Many traveling therapists, nurses and other traveling healthcare professionals often take their families – including school-age children – with them when on assignment.
Some consider it similar to the upheavals military families often experience. But, while not denigrating the regular disruption military families go through, families of traveling professionals can experience such disturbances as often as every 13 weeks. Talk about moving around!
Read below for tips on how to help your children meet new friends while you’re on a travel assignment.
Some traveling professionals accept only longer-term assignments, such as three-, six- or even nine-months in length. Taking a nine-month assignment, for example, could allow you to move your children to the assignment city just before the school year starts and leave when the year is over, thus allowing your children to complete a full school year at one school.
Your children may be worried that they won’t make new friends. Don’t just tell them something along the lines of, “don’t be silly; you’re a great kid and you’ll make tons of friends” right off the bat. Let your child express his or her concerns, echo them (“I hear that you’re worried about meeting new kids”) and let the child talk until he or she is talked out. Then you can sit down and come up with ideas as to how he or she can make new friends (and then you can reassure your youngster about his or her great friend attracting qualities).
Watch your own attitude about the move. If you’re nervous about making new friends yourself, you child will pick up on this. Be as enthusiastic and excited about the opportunity all members of your family will have to meet new people and experience new things. Your children will model your own mood.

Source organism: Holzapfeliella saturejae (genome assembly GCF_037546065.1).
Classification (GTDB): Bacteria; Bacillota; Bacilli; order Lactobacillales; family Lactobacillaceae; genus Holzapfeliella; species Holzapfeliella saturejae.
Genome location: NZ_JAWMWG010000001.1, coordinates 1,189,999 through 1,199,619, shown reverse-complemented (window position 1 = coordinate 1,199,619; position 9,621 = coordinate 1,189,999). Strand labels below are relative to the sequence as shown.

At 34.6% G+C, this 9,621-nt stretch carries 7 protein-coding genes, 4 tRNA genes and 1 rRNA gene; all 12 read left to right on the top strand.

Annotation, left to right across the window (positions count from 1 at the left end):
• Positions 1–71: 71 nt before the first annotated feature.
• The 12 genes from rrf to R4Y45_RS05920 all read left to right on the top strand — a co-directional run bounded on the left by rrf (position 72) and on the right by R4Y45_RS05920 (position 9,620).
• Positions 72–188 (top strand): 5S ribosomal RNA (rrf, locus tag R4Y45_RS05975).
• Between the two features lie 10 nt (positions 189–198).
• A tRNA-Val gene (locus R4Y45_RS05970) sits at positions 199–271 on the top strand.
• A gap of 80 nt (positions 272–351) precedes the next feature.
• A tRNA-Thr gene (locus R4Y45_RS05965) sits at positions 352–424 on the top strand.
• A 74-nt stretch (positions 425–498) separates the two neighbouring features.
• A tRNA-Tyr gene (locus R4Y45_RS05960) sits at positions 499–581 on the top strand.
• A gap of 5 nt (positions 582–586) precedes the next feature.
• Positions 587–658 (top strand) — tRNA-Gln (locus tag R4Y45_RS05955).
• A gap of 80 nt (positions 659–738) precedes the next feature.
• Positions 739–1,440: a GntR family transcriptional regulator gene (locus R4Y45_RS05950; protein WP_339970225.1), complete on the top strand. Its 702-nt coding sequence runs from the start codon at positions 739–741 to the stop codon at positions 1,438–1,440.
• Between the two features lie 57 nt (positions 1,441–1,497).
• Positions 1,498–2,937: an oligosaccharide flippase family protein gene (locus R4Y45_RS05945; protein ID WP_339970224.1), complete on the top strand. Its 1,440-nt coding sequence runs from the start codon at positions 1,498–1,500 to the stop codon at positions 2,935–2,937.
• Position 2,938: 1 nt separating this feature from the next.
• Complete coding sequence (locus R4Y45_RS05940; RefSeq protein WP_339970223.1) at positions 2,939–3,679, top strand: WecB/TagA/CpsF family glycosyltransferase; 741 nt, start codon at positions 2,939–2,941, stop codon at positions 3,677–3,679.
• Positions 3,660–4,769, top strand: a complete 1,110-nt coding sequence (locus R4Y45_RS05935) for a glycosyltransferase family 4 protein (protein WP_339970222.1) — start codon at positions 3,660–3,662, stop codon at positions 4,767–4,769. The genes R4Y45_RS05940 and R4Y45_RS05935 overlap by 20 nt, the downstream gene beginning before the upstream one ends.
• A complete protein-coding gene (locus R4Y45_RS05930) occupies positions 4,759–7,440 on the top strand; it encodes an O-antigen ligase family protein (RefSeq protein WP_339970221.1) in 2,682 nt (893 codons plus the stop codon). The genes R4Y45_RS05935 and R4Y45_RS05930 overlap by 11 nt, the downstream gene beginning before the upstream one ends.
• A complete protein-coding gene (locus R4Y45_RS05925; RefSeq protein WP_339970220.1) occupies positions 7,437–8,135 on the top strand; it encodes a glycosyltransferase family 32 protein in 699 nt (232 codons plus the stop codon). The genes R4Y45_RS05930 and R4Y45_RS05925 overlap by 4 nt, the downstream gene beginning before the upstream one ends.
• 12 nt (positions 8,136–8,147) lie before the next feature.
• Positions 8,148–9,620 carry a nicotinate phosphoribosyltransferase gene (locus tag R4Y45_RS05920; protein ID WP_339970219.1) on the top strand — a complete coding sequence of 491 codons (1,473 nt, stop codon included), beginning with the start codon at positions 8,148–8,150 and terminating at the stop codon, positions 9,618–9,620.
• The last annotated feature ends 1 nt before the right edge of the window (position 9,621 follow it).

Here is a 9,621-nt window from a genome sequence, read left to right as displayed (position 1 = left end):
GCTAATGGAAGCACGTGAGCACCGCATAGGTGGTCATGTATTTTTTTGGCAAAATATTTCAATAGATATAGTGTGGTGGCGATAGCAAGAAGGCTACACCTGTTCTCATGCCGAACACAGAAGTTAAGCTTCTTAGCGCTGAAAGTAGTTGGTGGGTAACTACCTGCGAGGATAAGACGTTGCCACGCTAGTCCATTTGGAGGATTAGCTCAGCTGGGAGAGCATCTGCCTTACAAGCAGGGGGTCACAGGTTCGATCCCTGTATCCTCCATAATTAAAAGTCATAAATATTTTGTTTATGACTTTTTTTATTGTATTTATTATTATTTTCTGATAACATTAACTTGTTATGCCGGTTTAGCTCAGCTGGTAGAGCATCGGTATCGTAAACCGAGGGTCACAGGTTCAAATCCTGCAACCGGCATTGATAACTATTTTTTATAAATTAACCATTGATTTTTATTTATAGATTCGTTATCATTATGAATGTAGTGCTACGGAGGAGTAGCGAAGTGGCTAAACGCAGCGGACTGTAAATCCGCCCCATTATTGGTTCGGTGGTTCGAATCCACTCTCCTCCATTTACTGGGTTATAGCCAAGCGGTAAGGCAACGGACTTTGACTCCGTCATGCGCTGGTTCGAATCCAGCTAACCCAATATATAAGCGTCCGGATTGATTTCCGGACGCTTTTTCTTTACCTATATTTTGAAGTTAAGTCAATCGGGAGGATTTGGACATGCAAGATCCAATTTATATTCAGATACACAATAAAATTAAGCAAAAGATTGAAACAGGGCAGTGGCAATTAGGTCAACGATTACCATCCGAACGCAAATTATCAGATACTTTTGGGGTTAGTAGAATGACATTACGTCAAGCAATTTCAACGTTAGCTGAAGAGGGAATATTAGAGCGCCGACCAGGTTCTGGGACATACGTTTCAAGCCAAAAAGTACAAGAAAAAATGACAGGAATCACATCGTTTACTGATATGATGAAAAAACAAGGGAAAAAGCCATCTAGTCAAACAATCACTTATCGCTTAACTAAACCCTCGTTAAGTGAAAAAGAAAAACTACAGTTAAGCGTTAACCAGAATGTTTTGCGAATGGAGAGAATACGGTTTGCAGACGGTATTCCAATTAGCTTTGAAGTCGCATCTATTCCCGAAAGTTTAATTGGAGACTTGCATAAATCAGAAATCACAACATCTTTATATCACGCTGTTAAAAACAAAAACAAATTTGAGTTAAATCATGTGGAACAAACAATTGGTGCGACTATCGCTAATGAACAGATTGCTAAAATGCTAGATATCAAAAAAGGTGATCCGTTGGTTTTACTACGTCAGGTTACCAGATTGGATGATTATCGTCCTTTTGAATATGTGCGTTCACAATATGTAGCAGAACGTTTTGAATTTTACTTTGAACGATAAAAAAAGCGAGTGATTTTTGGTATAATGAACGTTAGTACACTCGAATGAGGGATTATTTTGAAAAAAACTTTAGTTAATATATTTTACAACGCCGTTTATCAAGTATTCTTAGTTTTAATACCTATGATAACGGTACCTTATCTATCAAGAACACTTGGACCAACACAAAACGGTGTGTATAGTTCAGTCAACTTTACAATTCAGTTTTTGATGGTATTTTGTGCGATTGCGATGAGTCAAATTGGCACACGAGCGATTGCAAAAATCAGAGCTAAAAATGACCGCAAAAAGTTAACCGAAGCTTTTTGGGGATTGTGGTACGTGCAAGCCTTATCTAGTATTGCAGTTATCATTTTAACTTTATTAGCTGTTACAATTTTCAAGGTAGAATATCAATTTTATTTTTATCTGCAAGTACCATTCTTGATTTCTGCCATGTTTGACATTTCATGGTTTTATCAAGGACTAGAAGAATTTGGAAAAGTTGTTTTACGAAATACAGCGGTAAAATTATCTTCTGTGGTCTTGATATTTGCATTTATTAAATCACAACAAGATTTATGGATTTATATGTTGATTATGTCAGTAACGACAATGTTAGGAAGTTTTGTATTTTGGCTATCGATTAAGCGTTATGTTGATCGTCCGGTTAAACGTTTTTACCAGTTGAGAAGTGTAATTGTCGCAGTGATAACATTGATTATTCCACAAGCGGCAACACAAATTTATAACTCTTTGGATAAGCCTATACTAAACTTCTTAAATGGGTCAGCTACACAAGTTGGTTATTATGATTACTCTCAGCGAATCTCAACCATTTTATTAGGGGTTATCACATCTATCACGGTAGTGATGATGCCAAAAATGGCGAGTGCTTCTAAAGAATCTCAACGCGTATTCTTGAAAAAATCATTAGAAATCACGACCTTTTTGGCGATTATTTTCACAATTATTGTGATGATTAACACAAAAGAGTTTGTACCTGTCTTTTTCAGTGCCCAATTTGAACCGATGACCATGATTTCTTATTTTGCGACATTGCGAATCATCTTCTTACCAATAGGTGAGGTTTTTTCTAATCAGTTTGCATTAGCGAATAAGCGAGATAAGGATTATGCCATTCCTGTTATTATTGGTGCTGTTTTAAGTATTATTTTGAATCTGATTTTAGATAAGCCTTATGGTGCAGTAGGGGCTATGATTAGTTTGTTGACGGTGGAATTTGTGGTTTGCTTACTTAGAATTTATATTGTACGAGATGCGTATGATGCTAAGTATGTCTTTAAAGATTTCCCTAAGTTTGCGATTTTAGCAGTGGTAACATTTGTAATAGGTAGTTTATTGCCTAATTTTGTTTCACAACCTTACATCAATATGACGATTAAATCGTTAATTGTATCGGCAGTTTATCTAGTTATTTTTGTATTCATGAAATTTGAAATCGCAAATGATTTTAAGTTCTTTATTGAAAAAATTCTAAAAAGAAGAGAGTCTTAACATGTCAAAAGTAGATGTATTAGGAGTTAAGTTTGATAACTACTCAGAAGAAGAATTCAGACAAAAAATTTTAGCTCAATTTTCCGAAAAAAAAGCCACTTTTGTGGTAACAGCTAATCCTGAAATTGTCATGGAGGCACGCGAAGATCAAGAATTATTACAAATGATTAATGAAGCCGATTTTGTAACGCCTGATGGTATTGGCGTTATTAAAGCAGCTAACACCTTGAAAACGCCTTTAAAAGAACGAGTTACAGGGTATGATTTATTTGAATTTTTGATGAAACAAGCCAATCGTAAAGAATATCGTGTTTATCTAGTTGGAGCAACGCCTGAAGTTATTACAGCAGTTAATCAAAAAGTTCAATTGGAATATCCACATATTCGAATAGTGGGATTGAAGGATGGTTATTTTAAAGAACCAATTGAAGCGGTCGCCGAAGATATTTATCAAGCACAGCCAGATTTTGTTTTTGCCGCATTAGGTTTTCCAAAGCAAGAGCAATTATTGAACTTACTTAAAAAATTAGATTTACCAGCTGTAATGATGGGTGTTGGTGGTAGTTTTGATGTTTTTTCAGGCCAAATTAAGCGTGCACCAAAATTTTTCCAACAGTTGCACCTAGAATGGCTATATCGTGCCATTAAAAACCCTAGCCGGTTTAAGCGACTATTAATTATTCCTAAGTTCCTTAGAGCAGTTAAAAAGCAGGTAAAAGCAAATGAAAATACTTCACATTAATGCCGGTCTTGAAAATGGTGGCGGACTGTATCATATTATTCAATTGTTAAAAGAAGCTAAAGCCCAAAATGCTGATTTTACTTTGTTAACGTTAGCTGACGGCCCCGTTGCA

Make sure your children have plenty of opportunity to meet with current friends to say goodbye. Gather e-mails and Facebook contact information so that your children can keep in touch.
Once you’re settled in your assignment city, be patient with your child. It may take him or her awhile to feel like reaching out to other youngsters.
Perhaps one of the best ways to help your child make new friends is to sign him or her up for community activities or sports. Children’s theater, art classes, recreational soccer, etc. will be wonderful pursuits in and of themselves – as well as a great way to meet kids of the same age.
Understand that your needs for friendship may be more or less than your child’s. If you’re the prototypical social butterfly but your child is more a loner, respect that difference and don’t worry if he or she isn’t making as many friends as you would have at that age.
Whether you’re looking work as a traveling healthcare professional across the country or just within your city at different facilities, contact a recruiter at MedPro Healthcare Staffing. We have hundreds of traveling opportunities for nurses, speech therapists, OTs, PTs and other healthcare professionals. Contact us today!